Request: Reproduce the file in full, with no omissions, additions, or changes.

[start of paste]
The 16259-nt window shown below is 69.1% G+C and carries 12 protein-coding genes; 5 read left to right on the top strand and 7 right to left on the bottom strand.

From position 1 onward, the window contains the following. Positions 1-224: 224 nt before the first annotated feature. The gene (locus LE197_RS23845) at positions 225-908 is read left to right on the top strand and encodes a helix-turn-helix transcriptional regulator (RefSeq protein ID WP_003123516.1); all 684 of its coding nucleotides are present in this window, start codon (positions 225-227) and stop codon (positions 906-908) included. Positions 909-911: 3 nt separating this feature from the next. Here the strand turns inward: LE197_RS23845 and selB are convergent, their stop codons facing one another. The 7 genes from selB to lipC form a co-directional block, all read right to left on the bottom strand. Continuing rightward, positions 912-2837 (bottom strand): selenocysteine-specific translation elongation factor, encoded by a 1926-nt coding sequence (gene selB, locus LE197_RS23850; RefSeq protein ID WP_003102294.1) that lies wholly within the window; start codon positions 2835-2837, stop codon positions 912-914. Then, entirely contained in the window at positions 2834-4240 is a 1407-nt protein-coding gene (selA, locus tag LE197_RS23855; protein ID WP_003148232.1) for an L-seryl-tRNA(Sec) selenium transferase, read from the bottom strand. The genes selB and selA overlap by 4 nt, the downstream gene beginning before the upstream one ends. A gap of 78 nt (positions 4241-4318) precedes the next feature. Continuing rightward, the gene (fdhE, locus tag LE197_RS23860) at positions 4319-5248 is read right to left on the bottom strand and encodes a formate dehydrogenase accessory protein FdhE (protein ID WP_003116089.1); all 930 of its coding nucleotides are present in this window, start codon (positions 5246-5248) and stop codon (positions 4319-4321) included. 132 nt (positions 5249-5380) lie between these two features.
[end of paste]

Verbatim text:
The 16259-nt window shown below is 69.1% G+C and carries 12 protein-coding genes; 5 read left to right on the top strand and 7 right to left on the bottom strand.

From position 1 onward, the window contains the following. Positions 1-224: 224 nt before the first annotated feature. The gene (locus LE197_RS23845) at positions 225-908 is read left to right on the top strand and encodes a helix-turn-helix transcriptional regulator (RefSeq protein ID WP_003123516.1); all 684 of its coding nucleotides are present in this window, start codon (positions 225-227) and stop codon (positions 906-908) included. Positions 909-911: 3 nt separating this feature from the next. Here the strand turns inward: LE197_RS23845 and selB are convergent, their stop codons facing one another. The 7 genes from selB to lipC form a co-directional block, all read right to left on the bottom strand. Continuing rightward, positions 912-2837 (bottom strand): selenocysteine-specific translation elongation factor, encoded by a 1926-nt coding sequence (gene selB, locus LE197_RS23850; RefSeq protein ID WP_003102294.1) that lies wholly within the window; start codon positions 2835-2837, stop codon positions 912-914. Then, entirely contained in the window at positions 2834-4240 is a 1407-nt protein-coding gene (selA, locus tag LE197_RS23855; protein ID WP_003148232.1) for an L-seryl-tRNA(Sec) selenium transferase, read from the bottom strand. The genes selB and selA overlap by 4 nt, the downstream gene beginning before the upstream one ends. A gap of 78 nt (positions 4241-4318) precedes the next feature. Continuing rightward, the gene (fdhE, locus tag LE197_RS23860) at positions 4319-5248 is read right to left on the bottom strand and encodes a formate dehydrogenase accessory protein FdhE (protein ID WP_003116089.1); all 930 of its coding nucleotides are present in this window, start codon (positions 5246-5248) and stop codon (positions 4319-4321) included. 132 nt (positions 5249-5380) lie between these two features.